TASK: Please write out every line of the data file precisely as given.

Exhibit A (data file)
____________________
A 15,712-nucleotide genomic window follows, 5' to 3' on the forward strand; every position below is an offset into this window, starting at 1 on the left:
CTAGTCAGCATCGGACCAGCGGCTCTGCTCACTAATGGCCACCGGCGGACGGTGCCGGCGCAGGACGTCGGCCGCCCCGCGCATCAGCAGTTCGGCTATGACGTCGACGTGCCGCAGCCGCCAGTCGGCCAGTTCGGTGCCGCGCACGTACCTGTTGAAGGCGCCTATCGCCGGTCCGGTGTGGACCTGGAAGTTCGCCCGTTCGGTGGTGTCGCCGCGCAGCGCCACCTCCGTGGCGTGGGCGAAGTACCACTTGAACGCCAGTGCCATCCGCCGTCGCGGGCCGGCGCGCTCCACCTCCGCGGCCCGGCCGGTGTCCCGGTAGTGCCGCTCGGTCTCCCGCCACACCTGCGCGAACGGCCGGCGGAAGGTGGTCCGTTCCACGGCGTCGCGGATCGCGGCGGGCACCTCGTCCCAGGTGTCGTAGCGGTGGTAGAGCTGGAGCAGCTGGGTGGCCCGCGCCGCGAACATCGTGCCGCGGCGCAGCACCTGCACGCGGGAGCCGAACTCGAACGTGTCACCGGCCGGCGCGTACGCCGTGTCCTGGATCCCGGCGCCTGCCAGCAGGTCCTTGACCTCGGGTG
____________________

A 15,712-nucleotide genomic window follows, 5' to 3' on the forward strand; every position below is an offset into this window, starting at 1 on the left:
CTAGTCAGCATCGGACCAGCGGCTCTGCTCACTAATGGCCACCGGCGGACGGTGCCGGCGCAGGACGTCGGCCGCCCCGCGCATCAGCAGTTCGGCTATGACGTCGACGTGCCGCAGCCGCCAGTCGGCCAGTTCGGTGCCGCGCACGTACCTGTTGAAGGCGCCTATCGCCGGTCCGGTGTGGACCTGGAAGTTCGCCCGTTCGGTGGTGTCGCCGCGCAGCGCCACCTCCGTGGCGTGGGCGAAGTACCACTTGAACGCCAGTGCCATCCGCCGTCGCGGGCCGGCGCGCTCCACCTCCGCGGCCCGGCCGGTGTCCCGGTAGTGCCGCTCGGTCTCCCGCCACACCTGCGCGAACGGCCGGCGGAAGGTGGTCCGTTCCACGGCGTCGCGGATCGCGGCGGGCACCTCGTCCCAGGTGTCGTAGCGGTGGTAGAGCTGGAGCAGCTGGGTGGCCCGCGCCGCGAACATCGTGCCGCGGCGCAGCACCTGCACGCGGGAGCCGAACTCGAACGTGTCACCGGCCGGCGCGTACGCCGTGTCCTGGATCCCGGCGCCTGCCAGCAGGTCCTTGACCTCGGGTG